The Okinsky students made beautiful paintings after Norbu’s talk

Further, Norbu Lama worked for more than a year to achieve for Okinsky official designation as a Territory of Traditional Use of Natural Resources. The designation gives special management authority to local people.  This means that they can now, for example, protest mining, forbid hunting, and establish tourism. The territory includes Mönkh Saridag Mountain, sacred to Norbu’s community and the highest peak in the Sayan Mountain range. Mönkh Saridag is the site of Norbu’s annual community ceremony to honor Snow Leopard as their protector.

In Mongolia, Shaman Buyanbadrakh led the effort to establish Spirit Lord of Sutai Mountain in his home province of Hovd. The mountain is now officially acknowledged as a spiritual and cultural sacred site of the Mongolian Altai.

In the future, we will be sharing some of the traditional stories collected by our LOSL Network members.

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Indianapolis Prize Gala 2018

Nov 18, 2018 5:15 pm


Photo of the Indianapolis Prize Gala courtesy of the Indianapolis Prize

Conservation’s greatest heroes gathered September 29, for the Indianapolis Prize Gala, celebrating those protecting wild things and wild places!

Dr. Rodney Jackson, Founder & Director of the Snow Leopard Conservancy was among the distinguished finalists for this year’s Indianapolis Prize. This was the 5th time he had been selected as one of the prize finalists.

The video below, courtesy of the Indianapolis Prize, describes Rodney Jackson’s work in Snow Leopard Conservation.



Feature photo courtesy of Photo by Karen Czekalski.

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Tashi R. Ghale selected as a 2018 Disney Conservation Hero

Nov 18, 2018 5:00 pm

We would like to congratulate our partner, Wildlife Photographer & Citizen Scientist, Tashi Ghale, who has been selected as a 2018 Disney Conservation Hero.


He received the award for his dedication to conservation of Snow Leopards and their habitat in his community! Tashi works with the Conservancy’s Snow Leopard Scout program in Nepal and is an expert in camera trap photography.

Tashi Ghale camera trap Annual Report

The Disney Conservation Fund actively supports the world’s leading conservation organizations with funds and professional resources to save wildlife and habitats, inspire action, and protect the planet.  This commitment is reflected through the fund’s comprehensive focus on stabilizing and increasing the populations of 10 different at-risk species including apes, butterflies, coral reefs, cranes, elephants, monkeys, rhinos, sea turtles, sharks and rays, and tigers. DCF also provides grants to support conservation programs that engage communities in comprehensive solutions that serve people, wildlife and habitats. Learn more about the Disney Conservation Fund.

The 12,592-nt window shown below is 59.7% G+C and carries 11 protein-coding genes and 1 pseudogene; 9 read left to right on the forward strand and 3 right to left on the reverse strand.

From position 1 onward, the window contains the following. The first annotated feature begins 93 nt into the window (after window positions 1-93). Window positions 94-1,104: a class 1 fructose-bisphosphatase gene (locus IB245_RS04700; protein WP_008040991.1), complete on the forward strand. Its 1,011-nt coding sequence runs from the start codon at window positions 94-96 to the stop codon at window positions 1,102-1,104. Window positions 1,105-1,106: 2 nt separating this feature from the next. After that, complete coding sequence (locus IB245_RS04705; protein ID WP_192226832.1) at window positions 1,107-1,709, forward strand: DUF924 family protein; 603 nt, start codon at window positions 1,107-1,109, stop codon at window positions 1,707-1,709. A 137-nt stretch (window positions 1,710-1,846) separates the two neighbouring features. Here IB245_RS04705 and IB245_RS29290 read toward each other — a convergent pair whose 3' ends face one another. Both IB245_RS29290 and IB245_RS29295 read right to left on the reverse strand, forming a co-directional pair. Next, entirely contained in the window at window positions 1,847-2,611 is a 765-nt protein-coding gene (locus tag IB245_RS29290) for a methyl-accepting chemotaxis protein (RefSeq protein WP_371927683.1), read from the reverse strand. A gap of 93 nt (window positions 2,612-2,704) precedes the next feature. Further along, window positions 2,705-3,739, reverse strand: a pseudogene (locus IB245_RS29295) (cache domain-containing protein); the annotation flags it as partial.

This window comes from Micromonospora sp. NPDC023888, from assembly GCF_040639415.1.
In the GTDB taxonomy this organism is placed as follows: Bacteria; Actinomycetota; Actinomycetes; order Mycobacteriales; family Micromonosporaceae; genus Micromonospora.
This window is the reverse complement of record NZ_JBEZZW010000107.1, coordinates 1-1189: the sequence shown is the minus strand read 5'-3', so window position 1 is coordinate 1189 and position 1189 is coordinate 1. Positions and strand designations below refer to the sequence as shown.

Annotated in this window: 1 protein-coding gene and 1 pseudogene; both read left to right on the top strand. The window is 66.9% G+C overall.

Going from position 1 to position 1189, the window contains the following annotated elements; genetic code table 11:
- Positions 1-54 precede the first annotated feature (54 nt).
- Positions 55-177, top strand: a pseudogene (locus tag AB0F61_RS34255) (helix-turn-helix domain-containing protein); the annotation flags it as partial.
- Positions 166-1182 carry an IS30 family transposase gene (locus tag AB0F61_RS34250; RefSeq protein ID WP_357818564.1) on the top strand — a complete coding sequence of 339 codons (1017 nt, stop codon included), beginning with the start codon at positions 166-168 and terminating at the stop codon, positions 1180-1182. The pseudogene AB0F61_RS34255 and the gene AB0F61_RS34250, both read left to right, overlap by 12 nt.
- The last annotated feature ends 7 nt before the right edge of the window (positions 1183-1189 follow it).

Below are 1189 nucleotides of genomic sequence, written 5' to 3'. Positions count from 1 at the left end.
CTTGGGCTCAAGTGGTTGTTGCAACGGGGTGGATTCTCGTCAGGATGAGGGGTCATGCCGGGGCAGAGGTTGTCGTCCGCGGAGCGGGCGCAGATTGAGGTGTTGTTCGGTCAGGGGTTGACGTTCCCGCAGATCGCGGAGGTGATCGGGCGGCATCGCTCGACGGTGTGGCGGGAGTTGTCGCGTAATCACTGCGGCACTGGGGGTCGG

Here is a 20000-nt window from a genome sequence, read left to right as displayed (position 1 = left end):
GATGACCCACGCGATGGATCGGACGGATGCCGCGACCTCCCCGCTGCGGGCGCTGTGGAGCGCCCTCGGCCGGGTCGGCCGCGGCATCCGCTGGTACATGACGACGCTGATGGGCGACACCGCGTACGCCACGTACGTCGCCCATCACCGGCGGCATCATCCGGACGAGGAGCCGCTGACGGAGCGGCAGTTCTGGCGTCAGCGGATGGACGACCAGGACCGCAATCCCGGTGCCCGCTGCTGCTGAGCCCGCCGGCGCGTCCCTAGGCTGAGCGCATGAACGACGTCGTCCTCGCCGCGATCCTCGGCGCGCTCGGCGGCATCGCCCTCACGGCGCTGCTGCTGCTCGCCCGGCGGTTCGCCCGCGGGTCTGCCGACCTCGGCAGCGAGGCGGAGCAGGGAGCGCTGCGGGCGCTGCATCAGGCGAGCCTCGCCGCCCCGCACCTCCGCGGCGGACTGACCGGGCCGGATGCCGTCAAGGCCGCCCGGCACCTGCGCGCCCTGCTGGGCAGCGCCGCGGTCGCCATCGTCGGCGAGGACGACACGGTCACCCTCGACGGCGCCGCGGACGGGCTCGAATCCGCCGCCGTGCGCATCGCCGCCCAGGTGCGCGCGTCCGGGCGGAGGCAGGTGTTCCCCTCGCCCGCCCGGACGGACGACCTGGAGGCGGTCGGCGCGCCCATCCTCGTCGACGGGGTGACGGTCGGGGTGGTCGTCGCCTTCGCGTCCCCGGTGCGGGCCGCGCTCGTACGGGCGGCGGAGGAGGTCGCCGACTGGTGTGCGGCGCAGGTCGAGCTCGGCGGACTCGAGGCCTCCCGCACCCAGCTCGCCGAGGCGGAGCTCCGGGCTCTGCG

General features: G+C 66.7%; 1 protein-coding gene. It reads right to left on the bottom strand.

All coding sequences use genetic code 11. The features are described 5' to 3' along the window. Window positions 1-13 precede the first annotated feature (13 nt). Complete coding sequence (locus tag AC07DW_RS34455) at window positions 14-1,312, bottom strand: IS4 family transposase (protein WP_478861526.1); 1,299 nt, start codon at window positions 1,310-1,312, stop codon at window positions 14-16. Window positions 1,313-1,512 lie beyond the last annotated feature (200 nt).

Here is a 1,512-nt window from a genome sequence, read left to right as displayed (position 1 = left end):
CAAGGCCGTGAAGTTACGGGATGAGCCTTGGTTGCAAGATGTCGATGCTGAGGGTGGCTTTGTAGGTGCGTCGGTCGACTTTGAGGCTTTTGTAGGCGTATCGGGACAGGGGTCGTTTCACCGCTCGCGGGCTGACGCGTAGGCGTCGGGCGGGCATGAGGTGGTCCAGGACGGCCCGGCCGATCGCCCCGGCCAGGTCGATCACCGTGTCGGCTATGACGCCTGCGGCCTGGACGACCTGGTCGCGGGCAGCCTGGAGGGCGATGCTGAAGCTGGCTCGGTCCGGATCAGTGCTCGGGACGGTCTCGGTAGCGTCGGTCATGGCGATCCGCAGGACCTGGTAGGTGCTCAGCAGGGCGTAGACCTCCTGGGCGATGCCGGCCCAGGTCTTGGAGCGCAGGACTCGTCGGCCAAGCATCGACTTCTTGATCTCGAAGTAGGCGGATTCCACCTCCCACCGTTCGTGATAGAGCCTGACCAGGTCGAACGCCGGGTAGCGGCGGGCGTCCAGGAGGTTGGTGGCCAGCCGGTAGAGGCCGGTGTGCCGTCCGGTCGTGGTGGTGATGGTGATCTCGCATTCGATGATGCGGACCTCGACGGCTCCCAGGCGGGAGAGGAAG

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Youth Raise Money for Snow Leopards

Sep 14, 2018 7:18 pm
Jenkin's fundraiser
Three boys from the UK recently raised money for snow leopards. Nine-year-old Sonny Jenkin did a sponsored sea swim while his 5-year-old brother Fynn and their friend, Fabian Giltsoff, sold homemade pizza on their local beach in Budleigh Salterton, Devon.


Mom Heather Jenkin tells us that Sonny is very passionate about helping endangered animals. At age 5, he raised money for jaguars and last year for red pandas. This year he chose to sponsor snow leopards. When asked why, he answered, ” they are beautiful animals, and I love the pattern on their fur. I decided to raise money for them because they are endangered, and I feel very sorry for them. They are being murdered by poachers, and that needs to stop!”


So, as Heather said, “Sonny swam far out into the sea between 3 buoys”, with the encouragement of his family. As he swam, they chanted “swim for the snow leopards Sonny!”


We at the Snow Leopard Conservancy would like to express our heartfelt thanks to the boys for their  ingenuity and generosity. They are, indeed, an inspiration. We must all remember to “keep swimming” to help save the snow leopard and all precious wildlife species with whom we share this planet.